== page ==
I wish I could say that my blunders stop there…but of course I had to make an idiot out of myself at least one more time. Mike and I spent our first few days touring around the magical and ancient city of Jerusalem. From there we had booked a tour to Masada—this mountaintop Jewish fortress built by King Herod, and the site where over 900 Jews committed suicide rather than fall into the hands of the Romans—and the Dead Sea. We arrived at the hotel where we were waiting for the tour bus to arrive and pick us up. With all the hounding I get as a white person in Burkina I have become quite good at ignoring people that are trying to sell me things or bother me. Anyhoo, Mike walks away for a second to get us coffee and this man approaches me. “Taxi, Taxi?” is what I thought I heard him say. I quickly reply, “no, no…no thank you” and go back to ignoring all of those around me. Mike comes back from coffee, and we continue to wait. 20 minutes rolls by, and the tour company is late. About 10 more minutes later the tour company calls Mike on his cell phone. “We are here, where are you?” Of course Mike tells them we are waiting out front. They tell him they are going to come around again. So, another 5 mintues later the same taxi man that approached me before, approached again. At this point I’m like, “yo dude, I said no taxi…damn.” He keeps repeating himself, and Mike starts going over there. I kept telling Mike to ignore him, he is just a taxi guy. Well, as it turns out the man was not saying, “Taxi” but “Dead Sea”…as in our tour group. For 30 minutes about 8 people were waiting in a van, staring at us, and all because I thought this guy was trying to offer me a taxi ride. I even tried to pull Mike back when he went to talk to the guy. You would think he could have made an actual sentence like, “Tour to the Dead Sea” or “Are you going to the Dead Sea.” Oh well, they didn’t leave without us. I have just gotten so good at shutting out unwanted attention…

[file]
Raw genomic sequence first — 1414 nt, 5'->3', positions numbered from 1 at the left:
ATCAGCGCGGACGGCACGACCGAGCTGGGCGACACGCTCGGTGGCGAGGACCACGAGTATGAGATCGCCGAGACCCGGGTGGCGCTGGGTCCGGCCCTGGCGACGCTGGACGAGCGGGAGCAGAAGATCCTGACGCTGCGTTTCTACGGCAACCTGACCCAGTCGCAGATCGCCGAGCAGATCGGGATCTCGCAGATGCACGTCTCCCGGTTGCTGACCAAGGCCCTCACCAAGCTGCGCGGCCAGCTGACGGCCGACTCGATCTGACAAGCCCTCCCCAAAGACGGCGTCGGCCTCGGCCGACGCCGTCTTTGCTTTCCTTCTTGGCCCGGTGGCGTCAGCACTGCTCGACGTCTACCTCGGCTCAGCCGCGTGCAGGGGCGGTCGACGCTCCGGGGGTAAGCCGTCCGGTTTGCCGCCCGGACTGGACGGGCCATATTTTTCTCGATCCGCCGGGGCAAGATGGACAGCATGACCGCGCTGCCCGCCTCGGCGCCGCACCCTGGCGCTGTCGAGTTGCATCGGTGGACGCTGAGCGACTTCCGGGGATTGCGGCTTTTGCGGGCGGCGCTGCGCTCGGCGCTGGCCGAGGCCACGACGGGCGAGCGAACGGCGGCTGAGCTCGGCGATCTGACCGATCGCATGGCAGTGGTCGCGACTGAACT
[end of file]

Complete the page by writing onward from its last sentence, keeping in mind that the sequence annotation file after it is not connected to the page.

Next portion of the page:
Anyhoo, besides a few minor blunders on my part, the trip has gone amazingly well. I have been very pleasantly surprised of the beauty of this country, and in our 10 days here Mike and I have managed to dot our way to several places. We went to Jerusalem for 2 days, spent 1 day touring Masada (a fortress built by King Herod on top of this plateau where all 900+ inhabitants committed suicide when the Romans defeated them) and the Dead Sea—you REALLY float…it is amazing. I had a few rashes and cuts left over from Burkina, and when I stepped in that water my whole body was on fire! Salt may be good for the wounds, but it definitely limited how long I could stay in the water. After that we returned to his Aunt’s house where we took a drive to a little mountaintop village. After that we headed up north to the Sea of Galilee (not really a sea, a lake…and the place that Jesus walked on water, and fed 5000 people with 2 fish and 5 loaves of bread). This I have to say was my favorite place. I love lakes muich more than oceans, and we had access to natural hot springs. We laid out on the “beach” and swam in the lake. We also took a drive up to the Golan Heights (not as dangerous as it was before). This area is AMAZING! We went to a nature reserve, checked out some waterfalls, ate at this really cute kibbutz, and just drove around admiring the scenery. After that we headed back and stopped off in Haifa—the 3rd largest city in Israel—a city that is built right into a mountainside. There we toured the Ba’Hai Gardens. This is a garden/shrine dedicated to the Ba’Hai faith. This garden was unbelievable, and built all the way up the mountain. The gardens were impeccable…I will try and post some pictures because there is no way I could do it justice with words. It houses a shrine to their founder—they believe that all religions are equal and at their core the same. They believe that men and women are equal, and await a day when there is one world government and one world language. I don’t know what I think about that…but I like the whole everyone is equal, we are all the same part. After that we headed once again back to Mike’s Aunt’s house where we relaxed, saw Pirates of the Carribbean: At World’s End—which I thought was quite good except for several plot holes/undeveloped characters, but on the whole a fun time.